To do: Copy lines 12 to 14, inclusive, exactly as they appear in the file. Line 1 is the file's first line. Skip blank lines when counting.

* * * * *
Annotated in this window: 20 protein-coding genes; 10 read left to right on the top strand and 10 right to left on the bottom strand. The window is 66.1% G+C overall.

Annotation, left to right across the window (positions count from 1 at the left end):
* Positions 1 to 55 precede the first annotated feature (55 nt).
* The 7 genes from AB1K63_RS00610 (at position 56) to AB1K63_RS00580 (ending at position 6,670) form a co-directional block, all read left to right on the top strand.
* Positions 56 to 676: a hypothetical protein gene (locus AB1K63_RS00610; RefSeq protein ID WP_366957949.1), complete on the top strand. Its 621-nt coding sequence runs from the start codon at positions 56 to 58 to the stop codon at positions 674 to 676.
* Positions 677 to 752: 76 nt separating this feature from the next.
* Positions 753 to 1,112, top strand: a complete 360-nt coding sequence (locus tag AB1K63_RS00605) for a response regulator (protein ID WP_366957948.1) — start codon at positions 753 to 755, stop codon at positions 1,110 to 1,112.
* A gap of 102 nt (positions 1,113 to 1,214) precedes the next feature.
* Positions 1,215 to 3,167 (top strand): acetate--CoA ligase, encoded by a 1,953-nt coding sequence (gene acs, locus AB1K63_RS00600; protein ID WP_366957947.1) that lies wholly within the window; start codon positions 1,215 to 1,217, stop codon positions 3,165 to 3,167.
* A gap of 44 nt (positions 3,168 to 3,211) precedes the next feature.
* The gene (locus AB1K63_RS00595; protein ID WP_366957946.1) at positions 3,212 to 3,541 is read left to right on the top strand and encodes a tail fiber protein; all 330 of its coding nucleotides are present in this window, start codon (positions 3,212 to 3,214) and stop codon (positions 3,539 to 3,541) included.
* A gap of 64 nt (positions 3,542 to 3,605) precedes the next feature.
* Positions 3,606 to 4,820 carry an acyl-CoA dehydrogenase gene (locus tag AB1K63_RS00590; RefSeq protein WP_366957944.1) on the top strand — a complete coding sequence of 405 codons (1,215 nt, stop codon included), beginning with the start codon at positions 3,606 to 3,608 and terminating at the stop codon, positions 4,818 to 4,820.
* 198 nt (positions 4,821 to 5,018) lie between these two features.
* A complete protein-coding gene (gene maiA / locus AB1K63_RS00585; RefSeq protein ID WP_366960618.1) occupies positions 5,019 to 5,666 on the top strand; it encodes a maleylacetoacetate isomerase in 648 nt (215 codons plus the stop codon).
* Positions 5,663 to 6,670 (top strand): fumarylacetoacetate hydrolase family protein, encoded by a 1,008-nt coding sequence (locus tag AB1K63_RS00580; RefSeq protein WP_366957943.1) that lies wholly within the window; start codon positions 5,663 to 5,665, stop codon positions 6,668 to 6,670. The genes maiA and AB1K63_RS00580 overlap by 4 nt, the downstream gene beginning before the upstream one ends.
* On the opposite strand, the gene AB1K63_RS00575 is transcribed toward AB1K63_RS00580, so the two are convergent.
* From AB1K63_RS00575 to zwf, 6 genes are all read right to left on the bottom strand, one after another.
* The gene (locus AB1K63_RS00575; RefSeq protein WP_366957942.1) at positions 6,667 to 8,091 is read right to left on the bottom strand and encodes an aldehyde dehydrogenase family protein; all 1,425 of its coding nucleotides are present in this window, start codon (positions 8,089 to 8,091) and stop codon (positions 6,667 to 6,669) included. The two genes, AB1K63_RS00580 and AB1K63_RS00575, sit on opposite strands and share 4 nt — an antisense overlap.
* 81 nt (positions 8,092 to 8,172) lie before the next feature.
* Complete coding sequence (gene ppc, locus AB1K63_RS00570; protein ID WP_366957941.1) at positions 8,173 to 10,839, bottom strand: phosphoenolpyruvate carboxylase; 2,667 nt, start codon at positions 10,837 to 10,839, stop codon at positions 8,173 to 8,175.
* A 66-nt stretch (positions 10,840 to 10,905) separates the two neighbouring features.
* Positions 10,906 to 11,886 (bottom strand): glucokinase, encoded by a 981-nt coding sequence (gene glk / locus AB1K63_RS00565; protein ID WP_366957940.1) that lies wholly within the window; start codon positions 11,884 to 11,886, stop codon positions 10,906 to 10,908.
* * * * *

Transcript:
* A gap of 64 nt (positions 3,542 to 3,605) precedes the next feature.
* Positions 3,606 to 4,820 carry an acyl-CoA dehydrogenase gene (locus tag AB1K63_RS00590; RefSeq protein WP_366957944.1) on the top strand — a complete coding sequence of 405 codons (1,215 nt, stop codon included), beginning with the start codon at positions 3,606 to 3,608 and terminating at the stop codon, positions 4,818 to 4,820.
* 198 nt (positions 4,821 to 5,018) lie between these two features.